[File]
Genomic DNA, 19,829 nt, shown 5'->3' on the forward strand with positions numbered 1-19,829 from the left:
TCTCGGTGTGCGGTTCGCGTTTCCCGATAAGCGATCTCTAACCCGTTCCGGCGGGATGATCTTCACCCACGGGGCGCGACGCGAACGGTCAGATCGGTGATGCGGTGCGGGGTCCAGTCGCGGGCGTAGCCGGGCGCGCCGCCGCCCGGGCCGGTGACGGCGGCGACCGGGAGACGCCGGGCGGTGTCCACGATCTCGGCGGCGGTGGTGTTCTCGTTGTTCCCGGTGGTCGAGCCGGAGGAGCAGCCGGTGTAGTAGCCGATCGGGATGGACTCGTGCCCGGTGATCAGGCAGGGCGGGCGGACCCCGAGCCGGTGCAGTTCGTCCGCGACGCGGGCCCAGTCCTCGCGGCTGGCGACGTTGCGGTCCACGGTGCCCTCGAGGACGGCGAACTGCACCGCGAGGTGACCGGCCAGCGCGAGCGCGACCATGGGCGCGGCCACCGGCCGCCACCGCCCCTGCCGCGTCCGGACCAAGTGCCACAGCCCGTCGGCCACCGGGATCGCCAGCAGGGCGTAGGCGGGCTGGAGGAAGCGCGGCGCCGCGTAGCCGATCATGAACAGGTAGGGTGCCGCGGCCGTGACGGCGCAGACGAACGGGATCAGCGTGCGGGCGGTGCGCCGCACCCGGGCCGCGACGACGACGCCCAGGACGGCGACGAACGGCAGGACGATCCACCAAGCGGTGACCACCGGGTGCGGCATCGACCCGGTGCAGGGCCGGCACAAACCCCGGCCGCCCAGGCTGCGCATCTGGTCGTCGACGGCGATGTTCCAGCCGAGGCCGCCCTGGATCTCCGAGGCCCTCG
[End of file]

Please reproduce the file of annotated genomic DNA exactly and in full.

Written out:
Genomic DNA, 19,829 nt, shown 5'->3' on the forward strand with positions numbered 1-19,829 from the left:
TCTCGGTGTGCGGTTCGCGTTTCCCGATAAGCGATCTCTAACCCGTTCCGGCGGGATGATCTTCACCCACGGGGCGCGACGCGAACGGTCAGATCGGTGATGCGGTGCGGGGTCCAGTCGCGGGCGTAGCCGGGCGCGCCGCCGCCCGGGCCGGTGACGGCGGCGACCGGGAGACGCCGGGCGGTGTCCACGATCTCGGCGGCGGTGGTGTTCTCGTTGTTCCCGGTGGTCGAGCCGGAGGAGCAGCCGGTGTAGTAGCCGATCGGGATGGACTCGTGCCCGGTGATCAGGCAGGGCGGGCGGACCCCGAGCCGGTGCAGTTCGTCCGCGACGCGGGCCCAGTCCTCGCGGCTGGCGACGTTGCGGTCCACGGTGCCCTCGAGGACGGCGAACTGCACCGCGAGGTGACCGGCCAGCGCGAGCGCGACCATGGGCGCGGCCACCGGCCGCCACCGCCCCTGCCGCGTCCGGACCAAGTGCCACAGCCCGTCGGCCACCGGGATCGCCAGCAGGGCGTAGGCGGGCTGGAGGAAGCGCGGCGCCGCGTAGCCGATCATGAACAGGTAGGGTGCCGCGGCCGTGACGGCGCAGACGAACGGGATCAGCGTGCGGGCGGTGCGCCGCACCCGGGCCGCGACGACGACGCCCAGGACGGCGACGAACGGCAGGACGATCCACCAAGCGGTGACCACCGGGTGCGGCATCGACCCGGTGCAGGGCCGGCACAAACCCCGGCCGCCCAGGCTGCGCATCTGGTCGTCGACGGCGATGTTCCAGCCGAGGCCGCCCTGGATCTCCGAGGCCCTCG